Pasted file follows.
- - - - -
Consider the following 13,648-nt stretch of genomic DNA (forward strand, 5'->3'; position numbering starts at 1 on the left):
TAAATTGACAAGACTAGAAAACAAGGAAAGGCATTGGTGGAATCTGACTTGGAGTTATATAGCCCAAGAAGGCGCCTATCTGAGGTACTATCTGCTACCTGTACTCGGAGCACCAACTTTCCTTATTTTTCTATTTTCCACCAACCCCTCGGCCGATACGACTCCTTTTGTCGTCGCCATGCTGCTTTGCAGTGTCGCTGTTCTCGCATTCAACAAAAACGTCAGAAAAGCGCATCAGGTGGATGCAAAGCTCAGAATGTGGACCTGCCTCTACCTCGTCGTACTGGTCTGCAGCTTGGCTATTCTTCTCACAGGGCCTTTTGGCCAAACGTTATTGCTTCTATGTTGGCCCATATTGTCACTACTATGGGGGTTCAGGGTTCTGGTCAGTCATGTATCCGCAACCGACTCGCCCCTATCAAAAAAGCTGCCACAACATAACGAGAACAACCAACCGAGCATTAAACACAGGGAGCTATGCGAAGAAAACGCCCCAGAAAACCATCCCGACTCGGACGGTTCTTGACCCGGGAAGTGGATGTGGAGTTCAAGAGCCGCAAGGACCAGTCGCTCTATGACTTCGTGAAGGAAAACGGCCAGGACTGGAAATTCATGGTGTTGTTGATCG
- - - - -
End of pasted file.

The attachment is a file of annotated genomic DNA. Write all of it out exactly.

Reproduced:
Consider the following 13,648-nt stretch of genomic DNA (forward strand, 5'->3'; position numbering starts at 1 on the left):
TAAATTGACAAGACTAGAAAACAAGGAAAGGCATTGGTGGAATCTGACTTGGAGTTATATAGCCCAAGAAGGCGCCTATCTGAGGTACTATCTGCTACCTGTACTCGGAGCACCAACTTTCCTTATTTTTCTATTTTCCACCAACCCCTCGGCCGATACGACTCCTTTTGTCGTCGCCATGCTGCTTTGCAGTGTCGCTGTTCTCGCATTCAACAAAAACGTCAGAAAAGCGCATCAGGTGGATGCAAAGCTCAGAATGTGGACCTGCCTCTACCTCGTCGTACTGGTCTGCAGCTTGGCTATTCTTCTCACAGGGCCTTTTGGCCAAACGTTATTGCTTCTATGTTGGCCCATATTGTCACTACTATGGGGGTTCAGGGTTCTGGTCAGTCATGTATCCGCAACCGACTCGCCCCTATCAAAAAAGCTGCCACAACATAACGAGAACAACCAACCGAGCATTAAACACAGGGAGCTATGCGAAGAAAACGCCCCAGAAAACCATCCCGACTCGGACGGTTCTTGACCCGGGAAGTGGATGTGGAGTTCAAGAGCCGCAAGGACCAGTCGCTCTATGACTTCGTGAAGGAAAACGGCCAGGACTGGAAATTCATGGTGTTGTTGATCG